Computer forensics investigators have expanded the scope of the data breach at credit card processor Global Payments Inc., indicating the attackers could have gained access to files that contained the personal information of some merchants that use the company’s services.
Investigators discovered an intruder accessed servers containing the personal information of merchant applications. The Atlanta-based credit card processor said the data was a “subset” of U.S. merchants that applied for the company’s services. The company announced the new details in a press release on Tuesday. It did not indicate what personal information was exposed.
“It is unclear whether the intruders looked at or took any personal information from the company’s systems; however, the company will notify potentially affected individuals in the coming days with helpful information and make available credit monitoring and identity protection insurance at no cost,” Global Payments said in a statement.
Global Payments provides credit card processing services to a variety of different industries, including online gaming, restaurants, retailers, hotels and other businesses. The company claims to service more than 1 million merchant locations. It was founded with a focus on North America but expanded into other markets including Asia, Central and Eastern Europe and the United Kingdom.
The Global Payments breach was announced in March, and the company has maintained that the scope was less than 1.5 million stolen credit cards. The company said in May that the breach included Track 2 data: numerical card information.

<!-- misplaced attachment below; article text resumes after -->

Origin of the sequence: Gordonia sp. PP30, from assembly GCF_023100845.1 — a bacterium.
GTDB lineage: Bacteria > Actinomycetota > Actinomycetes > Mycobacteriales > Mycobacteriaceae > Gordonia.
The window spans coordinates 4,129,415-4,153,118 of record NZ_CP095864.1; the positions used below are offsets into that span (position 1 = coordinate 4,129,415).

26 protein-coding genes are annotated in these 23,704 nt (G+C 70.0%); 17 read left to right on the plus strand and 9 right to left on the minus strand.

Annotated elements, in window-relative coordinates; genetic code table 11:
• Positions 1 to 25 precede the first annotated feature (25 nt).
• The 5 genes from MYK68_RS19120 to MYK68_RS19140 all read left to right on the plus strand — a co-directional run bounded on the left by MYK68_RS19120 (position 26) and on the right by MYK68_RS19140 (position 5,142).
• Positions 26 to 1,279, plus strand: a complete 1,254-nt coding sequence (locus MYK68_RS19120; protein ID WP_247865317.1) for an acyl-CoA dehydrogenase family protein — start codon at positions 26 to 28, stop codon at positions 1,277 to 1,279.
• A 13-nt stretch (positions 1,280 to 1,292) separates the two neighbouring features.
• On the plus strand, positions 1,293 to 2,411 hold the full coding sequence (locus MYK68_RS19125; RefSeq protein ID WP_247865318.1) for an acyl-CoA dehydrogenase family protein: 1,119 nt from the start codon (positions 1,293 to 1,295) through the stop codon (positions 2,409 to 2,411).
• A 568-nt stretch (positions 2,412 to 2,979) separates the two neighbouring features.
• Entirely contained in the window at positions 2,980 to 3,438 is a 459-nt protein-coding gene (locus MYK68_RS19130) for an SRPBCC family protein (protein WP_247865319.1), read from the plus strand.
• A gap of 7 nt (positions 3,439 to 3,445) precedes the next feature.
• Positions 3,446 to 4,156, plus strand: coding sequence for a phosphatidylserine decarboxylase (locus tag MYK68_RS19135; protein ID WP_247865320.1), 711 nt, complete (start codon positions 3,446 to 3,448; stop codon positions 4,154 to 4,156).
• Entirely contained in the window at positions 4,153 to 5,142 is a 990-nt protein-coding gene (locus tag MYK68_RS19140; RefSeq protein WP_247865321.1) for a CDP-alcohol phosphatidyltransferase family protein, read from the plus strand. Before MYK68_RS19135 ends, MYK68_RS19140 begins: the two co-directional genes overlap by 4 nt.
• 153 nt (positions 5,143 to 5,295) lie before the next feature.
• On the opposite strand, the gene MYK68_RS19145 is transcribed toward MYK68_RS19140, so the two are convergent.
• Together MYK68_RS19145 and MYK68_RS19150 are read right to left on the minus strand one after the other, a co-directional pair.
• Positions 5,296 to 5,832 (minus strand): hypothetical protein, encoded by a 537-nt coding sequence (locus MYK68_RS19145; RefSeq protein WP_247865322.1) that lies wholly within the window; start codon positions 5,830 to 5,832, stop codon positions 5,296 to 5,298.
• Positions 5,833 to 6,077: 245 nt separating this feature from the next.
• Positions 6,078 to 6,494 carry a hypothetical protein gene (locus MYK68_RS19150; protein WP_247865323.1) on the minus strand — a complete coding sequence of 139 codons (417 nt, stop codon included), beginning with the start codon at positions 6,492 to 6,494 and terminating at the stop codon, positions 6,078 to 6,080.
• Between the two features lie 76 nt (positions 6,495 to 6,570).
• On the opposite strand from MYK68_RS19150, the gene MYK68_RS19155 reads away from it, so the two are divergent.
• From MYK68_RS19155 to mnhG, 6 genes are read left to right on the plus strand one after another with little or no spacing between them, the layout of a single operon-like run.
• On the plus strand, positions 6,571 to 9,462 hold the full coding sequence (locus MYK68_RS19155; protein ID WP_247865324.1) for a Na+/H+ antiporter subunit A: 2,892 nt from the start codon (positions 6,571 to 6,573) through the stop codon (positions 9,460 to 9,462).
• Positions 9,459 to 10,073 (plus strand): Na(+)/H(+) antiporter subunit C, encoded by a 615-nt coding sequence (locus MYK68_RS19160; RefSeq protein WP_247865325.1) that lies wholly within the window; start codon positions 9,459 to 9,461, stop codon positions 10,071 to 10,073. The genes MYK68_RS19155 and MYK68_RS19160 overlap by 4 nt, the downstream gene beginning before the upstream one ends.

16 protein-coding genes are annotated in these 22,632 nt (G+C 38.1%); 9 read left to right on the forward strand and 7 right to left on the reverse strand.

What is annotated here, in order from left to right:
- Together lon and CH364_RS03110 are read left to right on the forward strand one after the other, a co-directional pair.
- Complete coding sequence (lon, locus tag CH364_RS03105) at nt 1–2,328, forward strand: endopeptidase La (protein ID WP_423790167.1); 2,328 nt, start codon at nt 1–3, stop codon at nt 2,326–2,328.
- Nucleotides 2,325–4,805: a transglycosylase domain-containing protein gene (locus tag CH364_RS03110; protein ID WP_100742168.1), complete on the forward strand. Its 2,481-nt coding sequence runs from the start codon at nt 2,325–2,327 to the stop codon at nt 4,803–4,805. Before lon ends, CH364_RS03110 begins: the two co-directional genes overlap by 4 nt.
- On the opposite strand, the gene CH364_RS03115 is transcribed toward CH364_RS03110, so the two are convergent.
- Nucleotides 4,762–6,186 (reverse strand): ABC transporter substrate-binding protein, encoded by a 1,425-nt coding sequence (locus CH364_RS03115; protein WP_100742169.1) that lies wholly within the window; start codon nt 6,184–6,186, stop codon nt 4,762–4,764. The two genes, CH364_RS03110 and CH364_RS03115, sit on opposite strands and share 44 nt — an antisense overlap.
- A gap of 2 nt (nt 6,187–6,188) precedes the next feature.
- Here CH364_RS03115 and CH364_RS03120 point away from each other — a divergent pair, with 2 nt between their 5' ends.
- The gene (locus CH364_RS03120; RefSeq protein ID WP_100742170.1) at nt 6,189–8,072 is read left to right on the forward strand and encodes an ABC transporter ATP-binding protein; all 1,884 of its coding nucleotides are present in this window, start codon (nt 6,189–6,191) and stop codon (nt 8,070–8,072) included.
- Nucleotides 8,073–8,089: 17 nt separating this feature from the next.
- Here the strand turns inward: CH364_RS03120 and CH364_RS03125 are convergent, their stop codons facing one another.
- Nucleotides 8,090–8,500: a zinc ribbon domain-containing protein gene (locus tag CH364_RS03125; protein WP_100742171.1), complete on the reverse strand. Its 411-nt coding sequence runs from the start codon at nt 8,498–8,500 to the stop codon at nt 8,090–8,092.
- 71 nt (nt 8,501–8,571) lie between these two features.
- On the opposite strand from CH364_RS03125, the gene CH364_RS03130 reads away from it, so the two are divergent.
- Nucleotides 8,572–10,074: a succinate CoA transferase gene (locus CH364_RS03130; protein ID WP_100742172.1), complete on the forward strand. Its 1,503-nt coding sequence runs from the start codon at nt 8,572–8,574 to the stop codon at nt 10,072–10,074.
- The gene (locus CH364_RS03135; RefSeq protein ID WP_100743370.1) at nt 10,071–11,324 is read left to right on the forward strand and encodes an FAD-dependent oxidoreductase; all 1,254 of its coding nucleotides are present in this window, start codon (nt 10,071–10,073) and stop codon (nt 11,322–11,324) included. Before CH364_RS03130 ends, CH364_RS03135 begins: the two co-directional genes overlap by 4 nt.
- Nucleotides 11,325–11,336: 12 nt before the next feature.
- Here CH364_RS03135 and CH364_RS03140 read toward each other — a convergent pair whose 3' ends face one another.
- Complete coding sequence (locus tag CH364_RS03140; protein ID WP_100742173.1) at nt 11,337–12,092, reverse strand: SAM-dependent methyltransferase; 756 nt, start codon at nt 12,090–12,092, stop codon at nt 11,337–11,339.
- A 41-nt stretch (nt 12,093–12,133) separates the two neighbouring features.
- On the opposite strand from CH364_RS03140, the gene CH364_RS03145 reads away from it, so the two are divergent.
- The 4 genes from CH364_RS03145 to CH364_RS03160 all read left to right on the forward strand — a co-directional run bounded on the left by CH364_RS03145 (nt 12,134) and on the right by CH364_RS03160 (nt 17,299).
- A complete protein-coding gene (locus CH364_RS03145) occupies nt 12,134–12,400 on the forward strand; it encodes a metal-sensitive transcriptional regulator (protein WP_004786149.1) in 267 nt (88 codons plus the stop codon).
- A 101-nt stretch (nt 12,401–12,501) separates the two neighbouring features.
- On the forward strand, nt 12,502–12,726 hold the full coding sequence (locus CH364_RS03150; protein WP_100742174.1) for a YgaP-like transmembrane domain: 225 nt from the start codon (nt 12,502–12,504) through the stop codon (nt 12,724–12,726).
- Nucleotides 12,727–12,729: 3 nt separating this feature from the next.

The company said investigators believe it has contained the extent of the breach. The scope of the credit card breach will not exceed 1.5 million credit cards, Global Payments said. The credit card brands received details about card numbers that exceeded 1.5 million to provide additional monitoring for fraud.
Additional information about the financial impact and its ongoing PCI compliance validation is expected by July 26 as part of company’s year-end earnings call. Visa dropped Global Payments from its PCI compliance list in April. The company is continuing to process transactions.
“We are committed to fully resolve any issues arising from this matter and we, of course, continue to provide uninterrupted transaction processing for our customers worldwide,” said Paul R. Garcia, chairman and CEO of Atlanta, Ga.-based Global Payments Inc., in a statement.
Encryption, multifactor authentication
Experts said Global Payments could have avoided the further embarrassment of expanding the scope of the breach if it was encrypting its merchant data. Organizations that collect personal information should be deploying encryption at rest and in motion, said Pete Lindstrom, research director at Malvern, Pa.-based Spire Security LLC. Lindstrom said many organizations fall short in protecting data because they have accumulated so many systems and so much data over time.
“Using multifactor authentication and encryption would probably solve two-thirds of the breach problems today,” Lindstrom said. “The issue is it’s just not that easy to implement.”
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